It is clear, from market activity and recent surveys, that the two highest profile threats driving boards to pay real attention to information security today are punitive regulatory action for non-compliance and terrorist activity. If boards were to do effective risk assessments, however, they might find that these threats both fall into the ‘high impact, low probability’ category. Yes, it’s good news that the Director General of MI5 is encouraging business to ‘broaden [its] thinking about security issues.’ It’s good news that product vendors are getting senior management attention with slogans such as “Pay lip service to compliance and kiss your job goodbye”.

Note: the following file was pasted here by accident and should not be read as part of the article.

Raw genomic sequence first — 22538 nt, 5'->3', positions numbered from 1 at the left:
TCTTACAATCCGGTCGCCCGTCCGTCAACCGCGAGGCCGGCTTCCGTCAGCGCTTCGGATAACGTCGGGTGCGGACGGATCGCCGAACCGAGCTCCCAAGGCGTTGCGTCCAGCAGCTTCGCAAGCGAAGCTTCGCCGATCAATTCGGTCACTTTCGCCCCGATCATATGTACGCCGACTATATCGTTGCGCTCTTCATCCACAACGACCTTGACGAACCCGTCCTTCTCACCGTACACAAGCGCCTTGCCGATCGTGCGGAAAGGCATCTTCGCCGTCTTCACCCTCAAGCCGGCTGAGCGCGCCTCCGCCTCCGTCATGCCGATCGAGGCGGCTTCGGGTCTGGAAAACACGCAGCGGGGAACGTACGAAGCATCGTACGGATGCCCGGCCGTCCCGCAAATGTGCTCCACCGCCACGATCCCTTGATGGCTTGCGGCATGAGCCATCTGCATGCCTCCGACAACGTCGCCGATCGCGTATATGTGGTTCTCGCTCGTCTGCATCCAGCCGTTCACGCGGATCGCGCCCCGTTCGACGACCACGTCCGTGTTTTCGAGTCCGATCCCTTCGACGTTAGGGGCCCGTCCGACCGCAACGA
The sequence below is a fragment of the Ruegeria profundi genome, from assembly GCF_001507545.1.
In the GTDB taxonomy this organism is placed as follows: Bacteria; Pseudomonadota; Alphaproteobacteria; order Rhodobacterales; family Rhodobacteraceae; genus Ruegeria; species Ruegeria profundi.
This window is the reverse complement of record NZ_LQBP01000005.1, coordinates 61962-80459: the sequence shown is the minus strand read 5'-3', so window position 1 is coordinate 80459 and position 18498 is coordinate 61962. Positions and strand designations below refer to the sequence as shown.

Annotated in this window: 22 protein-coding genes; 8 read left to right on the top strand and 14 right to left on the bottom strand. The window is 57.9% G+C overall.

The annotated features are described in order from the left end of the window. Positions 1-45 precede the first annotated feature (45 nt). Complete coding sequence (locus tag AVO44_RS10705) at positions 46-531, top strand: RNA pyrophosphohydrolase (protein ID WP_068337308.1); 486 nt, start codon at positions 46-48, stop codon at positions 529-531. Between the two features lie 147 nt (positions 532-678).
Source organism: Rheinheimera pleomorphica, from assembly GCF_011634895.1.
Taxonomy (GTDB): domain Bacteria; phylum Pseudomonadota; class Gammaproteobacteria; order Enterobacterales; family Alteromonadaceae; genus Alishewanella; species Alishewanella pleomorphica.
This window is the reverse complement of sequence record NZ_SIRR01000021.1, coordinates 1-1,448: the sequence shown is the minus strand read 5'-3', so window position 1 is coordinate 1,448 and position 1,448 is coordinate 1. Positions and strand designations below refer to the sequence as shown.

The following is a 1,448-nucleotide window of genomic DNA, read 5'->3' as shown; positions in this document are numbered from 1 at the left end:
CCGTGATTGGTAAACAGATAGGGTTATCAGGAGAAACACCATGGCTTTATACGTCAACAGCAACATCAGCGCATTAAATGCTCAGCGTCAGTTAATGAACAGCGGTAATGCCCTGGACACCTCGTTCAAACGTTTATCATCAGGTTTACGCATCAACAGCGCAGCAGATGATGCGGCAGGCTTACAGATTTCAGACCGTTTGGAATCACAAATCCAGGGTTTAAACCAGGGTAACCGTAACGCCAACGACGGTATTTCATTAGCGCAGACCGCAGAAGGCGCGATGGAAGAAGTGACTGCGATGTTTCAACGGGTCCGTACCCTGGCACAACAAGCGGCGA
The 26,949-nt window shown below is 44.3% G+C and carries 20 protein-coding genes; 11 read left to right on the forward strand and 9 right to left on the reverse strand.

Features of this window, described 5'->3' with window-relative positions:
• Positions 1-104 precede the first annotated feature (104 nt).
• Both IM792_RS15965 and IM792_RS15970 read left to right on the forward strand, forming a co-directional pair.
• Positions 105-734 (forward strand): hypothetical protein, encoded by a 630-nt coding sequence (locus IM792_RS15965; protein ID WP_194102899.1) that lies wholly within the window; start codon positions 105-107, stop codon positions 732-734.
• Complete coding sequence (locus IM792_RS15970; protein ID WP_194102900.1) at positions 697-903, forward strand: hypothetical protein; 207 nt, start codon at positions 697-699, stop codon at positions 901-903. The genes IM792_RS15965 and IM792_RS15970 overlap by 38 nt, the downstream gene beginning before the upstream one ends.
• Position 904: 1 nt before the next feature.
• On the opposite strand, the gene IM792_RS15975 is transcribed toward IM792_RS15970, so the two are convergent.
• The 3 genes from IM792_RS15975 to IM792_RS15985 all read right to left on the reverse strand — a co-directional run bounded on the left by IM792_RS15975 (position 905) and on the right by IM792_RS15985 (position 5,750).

However, it’s the more boring, mundane threats that are really costing businesses – both financially and reputationally. While there is no standard methodology for estimating the cost of an information security incident, survey after survey reports businesses admitting to their occurrence and, in the case of the authoritative CSI/FBI survey (carried out amongst the CSI’s supposedly security conscious member firms), admitting to an average cost per incident of nearly $2 million – and this excluding the cost of any reputational damage.
This, to any business, is real money – and the cost of avoiding these losses is usually less than the cost of the losses themselves. Boards would be better advised – and shareholders better served – if they implemented comprehensive risk assessment methodologies that if they simply responded to high profile newspaper and government scare mongering.